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petdrz, Veterinarian
Category: Cat Veterinary
Satisfied Customers: 7333
Experience:  Over 30 years of experience in caring for dogs and cats.
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I have a 12-13 yr male indoor cat. He is over weight and always

Customer Question

I have a 12-13 yr male indoor cat. He is over weight and always ate an good indoor formula. He was vomiting 1-2 times a week. No Hair balls, but he does eat fast. Slowly I introduced a gentler formula which has not help. Shots are always updated. His nose goes from cold to dry sometimes. He has always slept a lot but lately has withdrawn from playing. Believe his water intake has gone down a little. We both live a lone.
Submitted: 1 year ago.
Category: Cat Veterinary
Expert:  petdrz replied 1 year ago.
Hello and thanks for trusting me to help you and your pet today. I am a licensed veterinarian with over 30 years of experience and would be happy work with you. Some cats vomit simply because they eat too fast. The key with those cats is to slow them down. They actually make a bowl called a Brake-fast® bowl that has raised pegs in it of which they have to eat around. (It looks like a big lego).(Go to for more info) I have used one with my cat and it helps a little. You can make your own device as well by placing something in the center of the bowl that takes up room in it. For instance, depending on the size of the bowl, you could try something like a tennis ball or golf ball and then the food goes around it. This way they have to pick underneath and around the edges of the ball to get to the food. Make sure the object you place in there is large enough that they can't swallow it and make sure he is not so frustrated by it that he doesn't eat or just goes to the other cat's bowls. For some cats, it has nothing to do with how fast they eat, but that once the food in their stomach, their stomach doesn't empty fast enough and it makes them nauseous. A trial of a medication like Metoclopramide (Reglan®) can be beneficial to see if it helps with gastric motility. Food allergy is another possibility leading to a gastritis or even inflammatory bowel disease (inflammation of the intestines). This could cause intermittent vomiting as you describe. Perhaps a food trial with a limited antigen food or a homecooked diet may be in order to rule that out. Of course, there could be other metabolic problems from internal organ disorders especially when dealing with an older cat. In his case, I would be concerned in that it is going on without resolution for so long. It definitely warrants at least an exam and probably some bloodwork or xrays. The exam may help to rule out obvious things like intestinal masses, but bloodwork is needed to rule out metabolic changes like diabetes, thyroid or kidney disease. Xrays will help to rule out an obstruction. It is not uncommon for all of these tests to be normal and there can still be GI disease present. Inflammatory bowel disease (IBD) and intestinal cancer can present with intermittent vomiting as a symptom. IBD is very common and can be managed with medication in many cases. This is a common and frustrating problem in cats. We start with the easy to rule out things first and then decide how aggressive we need to be to get to the diagnosis based on how severely they are affected. I hope this is helpful. Please let me know if you have ANY other questions. My goal is to give you 100% satisfaction and if you are not yet satisfied, please reply so I can clarify for you. My posted replies are for general education only and not meant as a diagnosis. Only after a thorough veterinary examination can a diagnosis for your pet be made and specific treatments be advised or medications be prescribed.Dr Z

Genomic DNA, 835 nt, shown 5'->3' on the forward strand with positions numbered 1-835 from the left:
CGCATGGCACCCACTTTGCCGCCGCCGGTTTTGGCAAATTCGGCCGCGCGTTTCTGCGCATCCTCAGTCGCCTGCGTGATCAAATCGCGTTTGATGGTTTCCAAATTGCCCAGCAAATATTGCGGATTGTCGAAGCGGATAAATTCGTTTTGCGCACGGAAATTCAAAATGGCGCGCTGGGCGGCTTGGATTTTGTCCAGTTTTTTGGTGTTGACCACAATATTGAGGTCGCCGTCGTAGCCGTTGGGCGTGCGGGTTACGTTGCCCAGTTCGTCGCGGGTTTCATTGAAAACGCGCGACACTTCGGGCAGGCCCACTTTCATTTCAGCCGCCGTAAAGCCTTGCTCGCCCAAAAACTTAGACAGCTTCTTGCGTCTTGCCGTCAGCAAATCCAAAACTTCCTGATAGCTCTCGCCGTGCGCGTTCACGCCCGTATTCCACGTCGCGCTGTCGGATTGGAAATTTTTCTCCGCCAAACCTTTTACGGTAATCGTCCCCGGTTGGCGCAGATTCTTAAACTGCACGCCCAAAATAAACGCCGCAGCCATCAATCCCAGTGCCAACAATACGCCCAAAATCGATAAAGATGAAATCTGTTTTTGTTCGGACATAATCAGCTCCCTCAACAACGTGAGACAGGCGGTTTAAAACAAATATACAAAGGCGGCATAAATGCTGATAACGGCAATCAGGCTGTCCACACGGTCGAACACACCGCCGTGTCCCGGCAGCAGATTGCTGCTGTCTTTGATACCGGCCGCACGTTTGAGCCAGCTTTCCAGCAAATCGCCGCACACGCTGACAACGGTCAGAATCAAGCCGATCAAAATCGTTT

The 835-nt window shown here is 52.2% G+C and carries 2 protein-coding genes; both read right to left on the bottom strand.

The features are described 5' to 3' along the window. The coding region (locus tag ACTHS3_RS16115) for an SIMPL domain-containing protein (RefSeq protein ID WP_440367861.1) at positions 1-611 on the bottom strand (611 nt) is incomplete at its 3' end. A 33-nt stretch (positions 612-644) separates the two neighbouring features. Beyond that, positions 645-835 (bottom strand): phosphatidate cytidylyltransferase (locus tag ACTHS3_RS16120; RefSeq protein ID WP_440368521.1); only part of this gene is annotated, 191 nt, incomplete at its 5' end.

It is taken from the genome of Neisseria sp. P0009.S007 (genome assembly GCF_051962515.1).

Expert:  petdrz replied 1 year ago.

I'm just following up on our conversation about your pet. How is everything going?